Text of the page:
The showcase builds an API that captures basic contact information. We will see a skeleton solution, the first tests and an in-memory implementation that satisfies the tests. Finally I will show how we can replace the in-memory implementation with one that uses MongoDb without affecting any existing tests.
You’ll need the .NET Core 3.1 SDK and Docker (for Windows) and a moderate understanding of both. You can download the SDK from https://dotnet.microsoft.com/download and Docker from https://hub.docker.com/editions/community/docker-ce-desktop-windows. I’m using Windows and Powershell, but this post should translate equally well to Linux or Mac with a few tweaks.
Use your Git client to clone the GitHub repository https://github.com/acraven/microservice-outsidein-tests.
First of all, checkout the Skeleton commit with
git checkout Step_1; for your reference I created this solution using the following script before adding a couple of Dockerfiles and a Docker compose file.
The repository will look something like the screenshot below; the
app folder contains the components to build the API Docker image and the
outside-in.tests folder the same for the [outside-in] tests Docker image.
build.ps1 to confirm all is well; you will see a lot of log output, but hidden in there should be two passing tests, one from each test project. We will focus on the outside-in tests in this post, but the other test project would be used for tests that are coupled to the API via a project reference.
Write Some Tests
Had this been a real-world problem, I would have probably opted to use GraphQL, but for simplicity I’m using a RESTful approach. I’ve got three scenarios for creation and retrieval of contacts, so let’s take a look at one of these scenarios. It’s pretty straight-forward, it adds a contact and then retrieves it using the location returned by the response from the add.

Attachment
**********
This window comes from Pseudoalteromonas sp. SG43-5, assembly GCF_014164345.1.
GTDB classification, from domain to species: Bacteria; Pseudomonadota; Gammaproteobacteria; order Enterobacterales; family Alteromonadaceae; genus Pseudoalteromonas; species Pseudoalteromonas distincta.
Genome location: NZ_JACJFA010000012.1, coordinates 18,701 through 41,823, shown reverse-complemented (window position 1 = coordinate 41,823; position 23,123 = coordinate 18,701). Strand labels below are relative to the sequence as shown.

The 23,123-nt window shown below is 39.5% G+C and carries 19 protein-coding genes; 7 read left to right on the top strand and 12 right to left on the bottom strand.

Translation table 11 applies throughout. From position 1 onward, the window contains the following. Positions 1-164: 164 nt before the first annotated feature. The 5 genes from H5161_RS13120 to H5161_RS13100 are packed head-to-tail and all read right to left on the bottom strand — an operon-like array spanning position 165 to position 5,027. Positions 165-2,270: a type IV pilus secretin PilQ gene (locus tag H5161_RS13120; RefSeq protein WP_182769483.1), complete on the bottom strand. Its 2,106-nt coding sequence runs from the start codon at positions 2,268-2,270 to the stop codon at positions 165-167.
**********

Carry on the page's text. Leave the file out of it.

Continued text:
I’ve been writing multi-tenant APIs of late, so I’m continuing with that here; for no other reason that it’s pretty simple to isolate all the tests from one another. The
ScenarioBase class that’s used for the test scenarios creates a unique tenant for each scenario and passes it to the API in an
X-Tenant header. For production use, one may choose to supply the tenant’s identifier in a JWT for example, but this is beyond the scope of this post.
Checkout the Write Some Tests commit with
git checkout Step_2; the tests interrogate the API and validate the Json response using FluentAssertions.Json.
You can run
build.ps1 at this point, but it won’t come as a big surprise that all 6 tests fail.
Make The Tests Pass
Advocates of TDD would suggest that we should now write the minimum amount of code to make the tests pass. We know our goal is to store the contacts in MongoDb, but as we haven’t got any MongoDb infrastructure hanging around (yet). Moving directly towards our goal can be a distraction, and so “writing the minimum amount of code to make the tests pass” isn’t necessarily the best course of action; I favour the approach of writing the minimum amount of code to make the tests pass in the least amount of time.